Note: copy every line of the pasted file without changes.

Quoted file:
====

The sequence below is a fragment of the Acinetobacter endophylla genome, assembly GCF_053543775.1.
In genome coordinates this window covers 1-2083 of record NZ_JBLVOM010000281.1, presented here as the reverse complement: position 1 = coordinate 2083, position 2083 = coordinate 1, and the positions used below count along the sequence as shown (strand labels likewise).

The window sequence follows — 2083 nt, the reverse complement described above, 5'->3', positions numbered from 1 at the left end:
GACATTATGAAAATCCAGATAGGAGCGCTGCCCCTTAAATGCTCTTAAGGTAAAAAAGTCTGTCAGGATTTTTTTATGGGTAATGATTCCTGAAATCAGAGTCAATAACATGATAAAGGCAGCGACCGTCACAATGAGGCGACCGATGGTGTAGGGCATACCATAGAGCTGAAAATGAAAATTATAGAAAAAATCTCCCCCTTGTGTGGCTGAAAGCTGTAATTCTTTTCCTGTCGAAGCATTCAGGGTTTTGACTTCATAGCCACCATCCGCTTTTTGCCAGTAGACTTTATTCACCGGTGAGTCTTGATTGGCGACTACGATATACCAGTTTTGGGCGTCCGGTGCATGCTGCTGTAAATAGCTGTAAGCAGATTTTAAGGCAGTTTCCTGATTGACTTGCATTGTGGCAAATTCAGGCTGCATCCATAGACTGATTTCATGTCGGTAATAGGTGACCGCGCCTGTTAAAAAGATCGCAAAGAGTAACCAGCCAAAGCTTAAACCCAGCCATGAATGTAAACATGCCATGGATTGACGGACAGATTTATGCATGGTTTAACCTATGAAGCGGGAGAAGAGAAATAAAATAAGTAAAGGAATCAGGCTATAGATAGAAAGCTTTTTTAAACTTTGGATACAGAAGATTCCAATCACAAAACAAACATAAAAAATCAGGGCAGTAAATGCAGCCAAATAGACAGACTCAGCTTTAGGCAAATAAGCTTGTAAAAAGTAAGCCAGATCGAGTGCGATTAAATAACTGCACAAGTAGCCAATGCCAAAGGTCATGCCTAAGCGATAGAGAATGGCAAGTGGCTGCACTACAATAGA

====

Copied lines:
The sequence below is a fragment of the Acinetobacter endophylla genome, assembly GCF_053543775.1.
In genome coordinates this window covers 1-2083 of record NZ_JBLVOM010000281.1, presented here as the reverse complement: position 1 = coordinate 2083, position 2083 = coordinate 1, and the positions used below count along the sequence as shown (strand labels likewise).

The window sequence follows — 2083 nt, the reverse complement described above, 5'->3', positions numbered from 1 at the left end:
GACATTATGAAAATCCAGATAGGAGCGCTGCCCCTTAAATGCTCTTAAGGTAAAAAAGTCTGTCAGGATTTTTTTATGGGTAATGATTCCTGAAATCAGAGTCAATAACATGATAAAGGCAGCGACCGTCACAATGAGGCGACCGATGGTGTAGGGCATACCATAGAGCTGAAAATGAAAATTATAGAAAAAATCTCCCCCTTGTGTGGCTGAAAGCTGTAATTCTTTTCCTGTCGAAGCATTCAGGGTTTTGACTTCATAGCCACCATCCGCTTTTTGCCAGTAGACTTTATTCACCGGTGAGTCTTGATTGGCGACTACGATATACCAGTTTTGGGCGTCCGGTGCATGCTGCTGTAAATAGCTGTAAGCAGATTTTAAGGCAGTTTCCTGATTGACTTGCATTGTGGCAAATTCAGGCTGCATCCATAGACTGATTTCATGTCGGTAATAGGTGACCGCGCCTGTTAAAAAGATCGCAAAGAGTAACCAGCCAAAGCTTAAACCCAGCCATGAATGTAAACATGCCATGGATTGACGGACAGATTTATGCATGGTTTAACCTATGAAGCGGGAGAAGAGAAATAAAATAAGTAAAGGAATCAGGCTATAGATAGAAAGCTTTTTTAAACTTTGGATACAGAAGATTCCAATCACAAAACAAACATAAAAAATCAGGGCAGTAAATGCAGCCAAATAGACAGACTCAGCTTTAGGCAAATAAGCTTGTAAAAAGTAAGCCAGATCGAGTGCGATTAAATAACTGCACAAGTAGCCAATGCCAAAGGTCATGCCTAAGCGATAGAGAATGGCAAGTGGCTGCACTACAATAGA